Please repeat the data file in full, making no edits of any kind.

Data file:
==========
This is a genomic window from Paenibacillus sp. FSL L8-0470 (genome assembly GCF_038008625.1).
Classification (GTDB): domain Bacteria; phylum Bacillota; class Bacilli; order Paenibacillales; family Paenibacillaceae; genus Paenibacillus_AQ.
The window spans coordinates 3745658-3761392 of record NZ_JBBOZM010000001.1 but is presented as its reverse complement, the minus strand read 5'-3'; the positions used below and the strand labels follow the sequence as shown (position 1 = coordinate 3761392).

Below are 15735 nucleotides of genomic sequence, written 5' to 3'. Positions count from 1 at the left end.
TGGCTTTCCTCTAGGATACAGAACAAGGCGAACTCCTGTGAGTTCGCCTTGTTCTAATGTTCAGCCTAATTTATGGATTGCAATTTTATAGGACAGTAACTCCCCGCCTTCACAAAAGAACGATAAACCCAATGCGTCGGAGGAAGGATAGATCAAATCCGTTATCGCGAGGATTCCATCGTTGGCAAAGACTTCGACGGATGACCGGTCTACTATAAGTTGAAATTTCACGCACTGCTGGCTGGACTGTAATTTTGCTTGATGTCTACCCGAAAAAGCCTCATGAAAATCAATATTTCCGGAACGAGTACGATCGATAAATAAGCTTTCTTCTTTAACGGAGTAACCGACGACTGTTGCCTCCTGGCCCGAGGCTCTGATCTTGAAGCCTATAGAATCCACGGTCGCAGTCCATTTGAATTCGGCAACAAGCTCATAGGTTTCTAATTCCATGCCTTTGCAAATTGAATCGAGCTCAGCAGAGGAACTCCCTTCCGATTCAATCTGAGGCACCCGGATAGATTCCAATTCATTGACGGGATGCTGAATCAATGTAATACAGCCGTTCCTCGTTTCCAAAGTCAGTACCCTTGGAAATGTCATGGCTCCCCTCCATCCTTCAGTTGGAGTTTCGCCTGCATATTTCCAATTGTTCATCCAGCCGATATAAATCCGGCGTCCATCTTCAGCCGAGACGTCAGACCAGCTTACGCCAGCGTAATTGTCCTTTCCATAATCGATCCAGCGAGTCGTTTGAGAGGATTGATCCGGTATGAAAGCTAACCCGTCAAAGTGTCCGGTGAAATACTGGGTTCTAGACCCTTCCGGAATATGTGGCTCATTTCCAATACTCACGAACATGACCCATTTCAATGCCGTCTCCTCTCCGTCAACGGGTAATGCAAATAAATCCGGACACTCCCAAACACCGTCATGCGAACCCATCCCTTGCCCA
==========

This is a genomic window from Paenibacillus sp. FSL L8-0470 (genome assembly GCF_038008625.1).
Classification (GTDB): domain Bacteria; phylum Bacillota; class Bacilli; order Paenibacillales; family Paenibacillaceae; genus Paenibacillus_AQ.
The window spans coordinates 3745658-3761392 of record NZ_JBBOZM010000001.1 but is presented as its reverse complement, the minus strand read 5'-3'; the positions used below and the strand labels follow the sequence as shown (position 1 = coordinate 3761392).

Below are 15735 nucleotides of genomic sequence, written 5' to 3'. Positions count from 1 at the left end.
TGGCTTTCCTCTAGGATACAGAACAAGGCGAACTCCTGTGAGTTCGCCTTGTTCTAATGTTCAGCCTAATTTATGGATTGCAATTTTATAGGACAGTAACTCCCCGCCTTCACAAAAGAACGATAAACCCAATGCGTCGGAGGAAGGATAGATCAAATCCGTTATCGCGAGGATTCCATCGTTGGCAAAGACTTCGACGGATGACCGGTCTACTATAAGTTGAAATTTCACGCACTGCTGGCTGGACTGTAATTTTGCTTGATGTCTACCCGAAAAAGCCTCATGAAAATCAATATTTCCGGAACGAGTACGATCGATAAATAAGCTTTCTTCTTTAACGGAGTAACCGACGACTGTTGCCTCCTGGCCCGAGGCTCTGATCTTGAAGCCTATAGAATCCACGGTCGCAGTCCATTTGAATTCGGCAACAAGCTCATAGGTTTCTAATTCCATGCCTTTGCAAATTGAATCGAGCTCAGCAGAGGAACTCCCTTCCGATTCAATCTGAGGCACCCGGATAGATTCCAATTCATTGACGGGATGCTGAATCAATGTAATACAGCCGTTCCTCGTTTCCAAAGTCAGTACCCTTGGAAATGTCATGGCTCCCCTCCATCCTTCAGTTGGAGTTTCGCCTGCATATTTCCAATTGTTCATCCAGCCGATATAAATCCGGCGTCCATCTTCAGCCGAGACGTCAGACCAGCTTACGCCAGCGTAATTGTCCTTTCCATAATCGATCCAGCGAGTCGTTTGAGAGGATTGATCCGGTATGAAAGCTAACCCGTCAAAGTGTCCGGTGAAATACTGGGTTCTAGACCCTTCCGGAATATGTGGCTCATTTCCAATACTCACGAACATGACCCATTTCAATGCCGTCTCCTCTCCGTCAACGGGTAATGCAAATAAATCCGGACACTCCCAAACACCGTCATGCGAACCCATCCCTTGCCCA